“The first murder was a curious feeling. I wanted to know what that person was saying to himself when I was killing him when he looked at me. What are you thinking, what they are thinking about.”
Priest would not discuss specifics about Hanify’s claims, but says police are investigating Hanify’s possible connection to killings outside Colorado.
Hanify says he returned to Denver soon after his first killing, but he claims to have murdered a second person in San Francisco two years later.
He declined to talk in detail about that murder or another one he says occurred in Utah.
San Francisco police officials say they can’t investigate the killings he claims he committed there without more details about the crimes.
He can feel the urge to kill coming on
I enjoy killing people.
Hanify says it flatly, like someone talking about a hobby. He says that when it is time to kill, he can feel it coming on.
He says it was like that with Mark Davis, a homeless man who was passed out under a bridge near Washington Street on a summer night two years ago.
Hanify says he beat Davis to death with a 30-pound rock and then walked home.
At sunrise he returned to clean up the crime scene. He says he took one dollar from Davis’ pocket, his boom box and a pack of cigarettes.
Denver police say they hope to file murder charges against Hanify in the Davis killing in the near future.
‘I didn’t think about right and wrong; I just do it’
Hanify doesn’t like that his court-appointed psychologist apparently feels sorry for him.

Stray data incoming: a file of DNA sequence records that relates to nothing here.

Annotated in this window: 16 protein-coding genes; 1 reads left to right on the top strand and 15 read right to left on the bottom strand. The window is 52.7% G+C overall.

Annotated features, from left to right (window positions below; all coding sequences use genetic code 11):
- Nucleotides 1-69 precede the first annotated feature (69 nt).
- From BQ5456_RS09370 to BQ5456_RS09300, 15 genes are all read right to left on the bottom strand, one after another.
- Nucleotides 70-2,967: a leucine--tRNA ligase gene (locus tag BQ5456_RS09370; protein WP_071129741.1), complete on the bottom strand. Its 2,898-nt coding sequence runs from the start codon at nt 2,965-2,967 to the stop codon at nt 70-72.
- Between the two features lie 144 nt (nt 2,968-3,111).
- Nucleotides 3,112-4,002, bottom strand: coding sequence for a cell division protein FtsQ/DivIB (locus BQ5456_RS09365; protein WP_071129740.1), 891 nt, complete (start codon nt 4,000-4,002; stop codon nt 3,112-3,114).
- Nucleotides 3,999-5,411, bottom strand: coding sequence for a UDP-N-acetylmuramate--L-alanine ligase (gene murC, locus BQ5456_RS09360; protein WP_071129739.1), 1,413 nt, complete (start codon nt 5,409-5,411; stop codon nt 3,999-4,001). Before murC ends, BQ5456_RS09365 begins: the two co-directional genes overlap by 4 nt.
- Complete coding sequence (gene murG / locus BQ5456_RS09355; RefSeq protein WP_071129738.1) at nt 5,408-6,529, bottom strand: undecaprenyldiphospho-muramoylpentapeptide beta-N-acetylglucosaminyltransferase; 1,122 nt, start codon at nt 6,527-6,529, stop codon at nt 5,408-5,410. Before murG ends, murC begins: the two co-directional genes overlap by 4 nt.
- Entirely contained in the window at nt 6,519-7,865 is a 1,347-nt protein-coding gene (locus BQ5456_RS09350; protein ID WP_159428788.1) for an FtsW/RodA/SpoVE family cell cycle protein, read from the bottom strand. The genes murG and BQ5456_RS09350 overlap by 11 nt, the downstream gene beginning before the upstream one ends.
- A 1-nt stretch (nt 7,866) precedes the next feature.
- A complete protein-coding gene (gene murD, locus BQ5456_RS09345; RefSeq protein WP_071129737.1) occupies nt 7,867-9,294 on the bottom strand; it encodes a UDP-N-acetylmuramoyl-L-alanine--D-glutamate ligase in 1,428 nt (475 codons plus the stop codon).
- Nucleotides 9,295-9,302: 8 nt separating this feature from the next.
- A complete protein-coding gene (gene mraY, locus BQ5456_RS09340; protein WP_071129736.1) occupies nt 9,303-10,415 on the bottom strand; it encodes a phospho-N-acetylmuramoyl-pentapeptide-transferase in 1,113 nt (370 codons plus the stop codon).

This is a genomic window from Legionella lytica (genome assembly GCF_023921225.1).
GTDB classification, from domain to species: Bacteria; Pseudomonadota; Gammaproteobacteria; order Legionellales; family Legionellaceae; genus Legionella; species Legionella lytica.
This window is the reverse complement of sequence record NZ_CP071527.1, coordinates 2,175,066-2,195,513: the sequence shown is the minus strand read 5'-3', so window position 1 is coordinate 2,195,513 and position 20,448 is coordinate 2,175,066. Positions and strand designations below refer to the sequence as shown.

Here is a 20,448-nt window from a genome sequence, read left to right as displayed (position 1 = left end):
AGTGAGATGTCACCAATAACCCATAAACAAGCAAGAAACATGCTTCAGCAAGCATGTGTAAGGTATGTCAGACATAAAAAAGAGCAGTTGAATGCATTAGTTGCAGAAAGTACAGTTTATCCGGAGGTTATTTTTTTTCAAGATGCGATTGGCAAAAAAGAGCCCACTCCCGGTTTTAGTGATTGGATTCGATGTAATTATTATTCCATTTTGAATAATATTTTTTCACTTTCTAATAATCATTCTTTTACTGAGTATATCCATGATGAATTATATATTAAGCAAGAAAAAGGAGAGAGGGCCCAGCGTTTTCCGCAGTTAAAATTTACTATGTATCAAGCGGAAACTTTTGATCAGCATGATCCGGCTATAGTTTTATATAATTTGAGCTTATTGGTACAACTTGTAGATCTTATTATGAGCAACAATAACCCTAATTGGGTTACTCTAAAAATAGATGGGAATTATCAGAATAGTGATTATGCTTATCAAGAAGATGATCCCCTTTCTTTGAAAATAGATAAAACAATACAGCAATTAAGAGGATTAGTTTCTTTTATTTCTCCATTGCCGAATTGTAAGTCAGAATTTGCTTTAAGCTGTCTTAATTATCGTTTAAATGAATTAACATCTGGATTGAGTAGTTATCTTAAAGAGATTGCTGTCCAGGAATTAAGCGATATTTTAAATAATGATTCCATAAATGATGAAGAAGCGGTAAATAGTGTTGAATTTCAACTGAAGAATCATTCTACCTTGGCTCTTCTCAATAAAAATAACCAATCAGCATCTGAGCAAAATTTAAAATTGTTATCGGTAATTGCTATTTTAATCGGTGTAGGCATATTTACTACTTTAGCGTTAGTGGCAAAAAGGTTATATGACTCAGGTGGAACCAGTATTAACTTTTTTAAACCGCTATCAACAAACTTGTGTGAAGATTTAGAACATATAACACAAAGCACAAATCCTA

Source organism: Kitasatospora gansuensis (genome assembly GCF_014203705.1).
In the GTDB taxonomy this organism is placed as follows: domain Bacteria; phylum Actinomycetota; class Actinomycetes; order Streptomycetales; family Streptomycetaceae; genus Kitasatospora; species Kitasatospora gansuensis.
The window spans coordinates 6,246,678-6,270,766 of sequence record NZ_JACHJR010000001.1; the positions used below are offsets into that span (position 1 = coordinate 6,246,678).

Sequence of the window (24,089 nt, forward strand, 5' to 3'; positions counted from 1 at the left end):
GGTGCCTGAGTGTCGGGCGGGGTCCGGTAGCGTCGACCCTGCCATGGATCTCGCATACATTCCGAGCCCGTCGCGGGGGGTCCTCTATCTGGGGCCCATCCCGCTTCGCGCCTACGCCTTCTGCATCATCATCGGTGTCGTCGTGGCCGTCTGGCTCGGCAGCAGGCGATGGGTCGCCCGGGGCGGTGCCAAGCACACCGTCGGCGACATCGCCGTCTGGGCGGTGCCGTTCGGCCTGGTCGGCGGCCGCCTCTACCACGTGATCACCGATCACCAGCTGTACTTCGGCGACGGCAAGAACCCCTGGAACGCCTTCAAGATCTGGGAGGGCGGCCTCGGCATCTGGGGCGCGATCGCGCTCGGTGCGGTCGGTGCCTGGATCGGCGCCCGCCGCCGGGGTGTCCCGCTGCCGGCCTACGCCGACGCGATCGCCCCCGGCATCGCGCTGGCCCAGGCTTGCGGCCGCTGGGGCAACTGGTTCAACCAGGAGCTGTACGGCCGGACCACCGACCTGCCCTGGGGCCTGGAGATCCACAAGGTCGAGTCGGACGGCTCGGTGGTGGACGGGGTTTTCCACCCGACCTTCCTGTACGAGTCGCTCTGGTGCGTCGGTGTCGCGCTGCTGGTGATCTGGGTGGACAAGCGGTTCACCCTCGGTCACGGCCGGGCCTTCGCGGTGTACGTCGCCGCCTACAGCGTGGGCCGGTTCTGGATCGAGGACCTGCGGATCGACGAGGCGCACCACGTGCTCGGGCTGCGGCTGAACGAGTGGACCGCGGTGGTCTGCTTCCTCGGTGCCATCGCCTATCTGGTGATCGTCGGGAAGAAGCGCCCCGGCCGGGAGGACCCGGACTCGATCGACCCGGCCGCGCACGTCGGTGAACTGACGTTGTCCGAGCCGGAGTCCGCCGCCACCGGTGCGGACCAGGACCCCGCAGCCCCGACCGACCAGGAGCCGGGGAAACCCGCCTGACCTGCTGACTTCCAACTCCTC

“He said I had a sickness and that’s what angers me,” he says. “I don’t consider myself a sick person.”
Yet Hanify says he doesn’t think he is competent to stand trial for his killings and that he wasn’t responsible for them.
“When I step outside myself and I look at myself in the mirror, I don’t believe I was responsible for those killings,” he says. “While those people are being killed I didn’t pay attention to anything but killing them and I didn’t think right and wrong; I just do it.”
Hanify then explains why he keeps killing.
“Personally I think it’s a beauty contest,” he says. “I want to know which (killing) looks better.”
His public defender, Hoskins, who requested that this article not be published, would not talk about Hanify’s pending murder trial but did describe his background.
“The evidence we have is that he does suffer from fetal alcohol syndrome and he has a long history of mental illness,” Hoskins says.
‘It doesn’t scare me. Dying doesn’t scare me’
Hanify’s interest wanes as the interview progresses. He returns to Brown’s death more and more frequently. He talks of the detectives investigating him, ponders his punishment if convicted and answers without pause when asked about his future:
Do you think you’ll get the death penalty?
Are you worried?
It doesn’t scare me. Dying doesn’t scare me.
Do you deserve to be punished?
No, don’t believe I do, because nobody is innocent.
Would you kill again?
At this point, I’m retired. I have to make it right in my mind to kill again, I guess. I don’t believe I will ever kill again.
I believe I’m retired.
This story original ran in the Rocky Mountain News on Oct. 28, 2002